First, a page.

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15 Feb 2016
Seminars, 12:30 - 13.30, WTI


Is the GATS approach to international standards on services outdated?

An NCCR Brown Bag seminar by Gabriel Gari, Senior Lecturer, Centre for Commercial Law Studies, at Queen Mary University of London

Abstract

This paper reviews the role that international standards on services play in defining GATS’ Members rights and obligations. It argues that the stagnation of traditional international law-making and the concomitant rise of international standards on services, which in all likelihood will continue to grow, call into question the wisdom of a strictly Member-driven approach to the liberalisation of trade in services based on a rigid understanding of WTO autonomy. It advocates a new approach that:
a) gives international standards greater influence in disciplining GATS Members’ right to regulate,
b) creates new and more effective mechanisms for institutional cooperation between GATS bodies and relevant international standard setting bodies, and
c) requests Members to encourage private standard setters to observe open and inclusive standard setting practices.

The paper discusses the risks and opportunities of the approach outlined above and the pitfalls of continued rule-making paralysis, arguing that the GATS’ embedded flexibility provides ample room to introduce proposed changes without the need for treaty reform. The paper argues, however, that the main obstacle to forward-movement stems from a prevalent rigid understanding of the autonomy of the WTO and the fear of being changed from outside. The paper suggests that intensified debate on the role of national sovereignty, state consent and inter-governmentalism in services trade governance will be required if workable new disciplines are to emerge.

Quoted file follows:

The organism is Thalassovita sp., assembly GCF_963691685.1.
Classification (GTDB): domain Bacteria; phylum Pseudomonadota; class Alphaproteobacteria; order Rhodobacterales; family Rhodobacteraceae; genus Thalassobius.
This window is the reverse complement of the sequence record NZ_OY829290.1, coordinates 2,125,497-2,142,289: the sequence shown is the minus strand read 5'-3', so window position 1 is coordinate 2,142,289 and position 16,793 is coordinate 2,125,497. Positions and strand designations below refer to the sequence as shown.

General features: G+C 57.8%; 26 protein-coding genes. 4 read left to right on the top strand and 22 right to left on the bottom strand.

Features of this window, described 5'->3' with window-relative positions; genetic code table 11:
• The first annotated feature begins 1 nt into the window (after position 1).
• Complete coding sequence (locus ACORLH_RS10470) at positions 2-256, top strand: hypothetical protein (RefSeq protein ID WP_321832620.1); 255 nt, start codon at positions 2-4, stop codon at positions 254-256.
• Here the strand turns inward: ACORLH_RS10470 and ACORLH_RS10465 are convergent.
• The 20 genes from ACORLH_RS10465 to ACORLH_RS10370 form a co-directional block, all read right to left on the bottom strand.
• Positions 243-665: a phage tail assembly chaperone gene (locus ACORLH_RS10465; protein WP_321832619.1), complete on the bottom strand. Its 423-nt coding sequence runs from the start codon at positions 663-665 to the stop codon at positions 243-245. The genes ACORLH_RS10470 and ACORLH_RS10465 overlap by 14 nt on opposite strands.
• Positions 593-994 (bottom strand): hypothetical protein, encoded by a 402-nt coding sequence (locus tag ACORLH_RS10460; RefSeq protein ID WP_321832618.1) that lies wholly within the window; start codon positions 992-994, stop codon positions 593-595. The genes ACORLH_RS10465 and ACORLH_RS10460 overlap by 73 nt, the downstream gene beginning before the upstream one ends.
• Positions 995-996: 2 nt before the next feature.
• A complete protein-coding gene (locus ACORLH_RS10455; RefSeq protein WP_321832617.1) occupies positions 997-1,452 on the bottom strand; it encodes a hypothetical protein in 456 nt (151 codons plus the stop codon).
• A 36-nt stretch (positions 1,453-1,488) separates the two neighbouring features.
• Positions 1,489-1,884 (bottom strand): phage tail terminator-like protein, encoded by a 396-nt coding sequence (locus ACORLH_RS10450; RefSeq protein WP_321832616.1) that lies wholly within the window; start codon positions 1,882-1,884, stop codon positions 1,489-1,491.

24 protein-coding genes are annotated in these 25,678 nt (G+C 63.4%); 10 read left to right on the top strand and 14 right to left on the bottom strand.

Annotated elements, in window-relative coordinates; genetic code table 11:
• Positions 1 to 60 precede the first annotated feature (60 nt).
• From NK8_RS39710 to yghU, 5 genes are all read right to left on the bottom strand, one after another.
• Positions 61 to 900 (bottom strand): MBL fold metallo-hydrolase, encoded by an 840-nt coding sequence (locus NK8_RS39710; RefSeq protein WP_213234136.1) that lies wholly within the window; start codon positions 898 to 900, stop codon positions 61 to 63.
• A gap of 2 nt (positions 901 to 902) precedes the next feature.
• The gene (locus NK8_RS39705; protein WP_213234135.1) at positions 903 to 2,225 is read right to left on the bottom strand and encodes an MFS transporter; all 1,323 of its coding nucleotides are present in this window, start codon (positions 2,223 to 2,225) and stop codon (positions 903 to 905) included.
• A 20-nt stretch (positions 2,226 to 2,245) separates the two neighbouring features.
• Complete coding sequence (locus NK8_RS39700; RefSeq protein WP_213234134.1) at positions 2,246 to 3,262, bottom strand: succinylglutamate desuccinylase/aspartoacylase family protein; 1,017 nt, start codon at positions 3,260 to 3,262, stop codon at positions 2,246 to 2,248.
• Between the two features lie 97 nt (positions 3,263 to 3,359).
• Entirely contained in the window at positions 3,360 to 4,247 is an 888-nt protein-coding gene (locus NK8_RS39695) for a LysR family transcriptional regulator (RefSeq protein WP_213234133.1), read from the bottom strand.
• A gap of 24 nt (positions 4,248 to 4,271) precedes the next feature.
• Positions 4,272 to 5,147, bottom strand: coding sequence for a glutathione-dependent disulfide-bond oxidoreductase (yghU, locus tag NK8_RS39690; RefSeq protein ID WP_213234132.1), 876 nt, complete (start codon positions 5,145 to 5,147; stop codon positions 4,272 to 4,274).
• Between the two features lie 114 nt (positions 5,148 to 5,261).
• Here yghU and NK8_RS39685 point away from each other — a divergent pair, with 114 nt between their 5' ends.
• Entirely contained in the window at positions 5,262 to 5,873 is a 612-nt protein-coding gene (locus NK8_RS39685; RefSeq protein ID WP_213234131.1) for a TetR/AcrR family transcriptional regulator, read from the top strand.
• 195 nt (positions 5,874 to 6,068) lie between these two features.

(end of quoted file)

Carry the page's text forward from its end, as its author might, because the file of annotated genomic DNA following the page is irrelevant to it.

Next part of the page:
Biography of the Speaker

Gabriel Gari, from Uruguay, is a Senior Lecturer in International Economic Law at the Centre for Commercial Law Studies, at Queen Mary University of London. In 2013–2014, he was a visiting scholar in the Trade in Services Division of the World Trade Organization. His main research interest lies in the regulation of trade in services. He is member of the ICTSD-WEF E-15 Initiative expert group on Services. He has written widely on this matter and has consulted for various international organisations including the Latin American Export Services Association, the Inter-American Development Bank, the European Commission and the European Parliament. Dr Gari holds degrees in law and in sociology from the University of the Republic (Uruguay), an LLM in international business law (Merit) from the London School of Economics and Political Science and a PhD from Queen Mary University of London.  He is a member of the Latin American and Caribbean Research Network on Services, the Latin American Network on International Economic Law and the Society of International Economic Law.

Participation is free of charge, no registration is needed.

NCCR Trade Regulation Brown Bag Seminars are 30-minute presentations, given by external or in-house researchers. The presentations are followed by a 30-minute Q&A session. The Brown Bag concept comes from the US; it means that people bring their own lunch and eat it during the presentation.

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